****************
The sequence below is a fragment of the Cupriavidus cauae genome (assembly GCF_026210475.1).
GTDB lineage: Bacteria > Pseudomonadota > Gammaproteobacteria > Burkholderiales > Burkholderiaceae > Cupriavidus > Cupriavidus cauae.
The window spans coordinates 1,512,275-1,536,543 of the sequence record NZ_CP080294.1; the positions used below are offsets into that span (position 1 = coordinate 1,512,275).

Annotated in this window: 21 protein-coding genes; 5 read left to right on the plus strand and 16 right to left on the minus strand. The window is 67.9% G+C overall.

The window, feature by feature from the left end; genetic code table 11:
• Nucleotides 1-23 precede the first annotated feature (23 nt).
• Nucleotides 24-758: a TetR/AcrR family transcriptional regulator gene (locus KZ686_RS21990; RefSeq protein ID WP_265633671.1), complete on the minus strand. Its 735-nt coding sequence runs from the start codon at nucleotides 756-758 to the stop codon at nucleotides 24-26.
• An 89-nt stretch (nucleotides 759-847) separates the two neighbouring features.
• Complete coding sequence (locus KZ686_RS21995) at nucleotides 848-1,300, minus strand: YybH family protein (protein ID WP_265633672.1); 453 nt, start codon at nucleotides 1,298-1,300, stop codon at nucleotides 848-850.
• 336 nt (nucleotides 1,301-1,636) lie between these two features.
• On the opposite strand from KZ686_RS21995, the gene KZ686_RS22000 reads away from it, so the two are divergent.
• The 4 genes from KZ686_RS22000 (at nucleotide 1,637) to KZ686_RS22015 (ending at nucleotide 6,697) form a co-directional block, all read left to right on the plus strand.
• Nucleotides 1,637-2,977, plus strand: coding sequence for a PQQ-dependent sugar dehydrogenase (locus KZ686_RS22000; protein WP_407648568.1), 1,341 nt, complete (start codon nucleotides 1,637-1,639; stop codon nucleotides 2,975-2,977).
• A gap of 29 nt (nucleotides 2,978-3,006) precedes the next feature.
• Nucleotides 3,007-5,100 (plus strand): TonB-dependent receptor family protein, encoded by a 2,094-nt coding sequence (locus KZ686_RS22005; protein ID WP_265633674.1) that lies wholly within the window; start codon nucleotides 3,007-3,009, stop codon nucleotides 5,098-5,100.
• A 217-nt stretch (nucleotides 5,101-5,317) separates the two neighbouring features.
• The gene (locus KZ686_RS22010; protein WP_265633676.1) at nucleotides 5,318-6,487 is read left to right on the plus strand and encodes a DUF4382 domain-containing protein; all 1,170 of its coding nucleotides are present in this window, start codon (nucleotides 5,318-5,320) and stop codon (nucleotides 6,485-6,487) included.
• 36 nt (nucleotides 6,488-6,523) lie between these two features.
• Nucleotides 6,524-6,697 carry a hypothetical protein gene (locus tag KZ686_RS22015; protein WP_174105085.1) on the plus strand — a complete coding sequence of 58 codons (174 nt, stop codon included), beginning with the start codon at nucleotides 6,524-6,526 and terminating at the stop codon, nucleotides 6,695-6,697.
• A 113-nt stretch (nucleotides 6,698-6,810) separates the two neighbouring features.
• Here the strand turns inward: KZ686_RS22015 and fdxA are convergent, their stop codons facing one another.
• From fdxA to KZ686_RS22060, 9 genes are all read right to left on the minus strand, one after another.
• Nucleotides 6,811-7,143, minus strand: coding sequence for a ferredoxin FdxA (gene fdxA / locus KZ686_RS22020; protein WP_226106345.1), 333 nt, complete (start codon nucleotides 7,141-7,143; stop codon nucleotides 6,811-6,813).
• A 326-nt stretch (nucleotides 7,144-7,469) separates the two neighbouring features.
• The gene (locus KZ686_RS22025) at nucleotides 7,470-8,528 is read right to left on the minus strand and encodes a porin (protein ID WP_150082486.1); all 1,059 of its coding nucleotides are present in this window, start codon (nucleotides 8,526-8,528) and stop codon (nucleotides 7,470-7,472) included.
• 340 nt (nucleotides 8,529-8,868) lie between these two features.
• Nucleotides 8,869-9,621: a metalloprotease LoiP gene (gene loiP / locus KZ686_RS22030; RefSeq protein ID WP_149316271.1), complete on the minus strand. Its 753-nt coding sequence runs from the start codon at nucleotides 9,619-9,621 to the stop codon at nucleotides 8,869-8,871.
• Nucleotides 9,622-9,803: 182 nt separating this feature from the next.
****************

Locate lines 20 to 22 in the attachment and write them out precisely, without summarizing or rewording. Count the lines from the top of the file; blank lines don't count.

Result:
• A 113-nt stretch (nucleotides 6,698-6,810) separates the two neighbouring features.
• Here the strand turns inward: KZ686_RS22015 and fdxA are convergent, their stop codons facing one another.
• From fdxA to KZ686_RS22060, 9 genes are all read right to left on the minus strand, one after another.